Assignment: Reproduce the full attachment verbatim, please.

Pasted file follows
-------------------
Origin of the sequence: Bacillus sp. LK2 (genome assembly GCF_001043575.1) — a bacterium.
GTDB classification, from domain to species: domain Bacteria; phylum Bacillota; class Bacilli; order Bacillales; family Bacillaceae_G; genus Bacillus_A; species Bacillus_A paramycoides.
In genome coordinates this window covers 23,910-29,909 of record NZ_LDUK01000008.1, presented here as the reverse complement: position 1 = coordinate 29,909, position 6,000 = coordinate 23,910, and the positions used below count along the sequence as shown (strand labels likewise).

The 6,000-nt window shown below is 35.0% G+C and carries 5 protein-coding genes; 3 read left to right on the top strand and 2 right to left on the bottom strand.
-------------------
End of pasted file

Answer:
Origin of the sequence: Bacillus sp. LK2 (genome assembly GCF_001043575.1) — a bacterium.
GTDB classification, from domain to species: domain Bacteria; phylum Bacillota; class Bacilli; order Bacillales; family Bacillaceae_G; genus Bacillus_A; species Bacillus_A paramycoides.
In genome coordinates this window covers 23,910-29,909 of record NZ_LDUK01000008.1, presented here as the reverse complement: position 1 = coordinate 29,909, position 6,000 = coordinate 23,910, and the positions used below count along the sequence as shown (strand labels likewise).

The 6,000-nt window shown below is 35.0% G+C and carries 5 protein-coding genes; 3 read left to right on the top strand and 2 right to left on the bottom strand.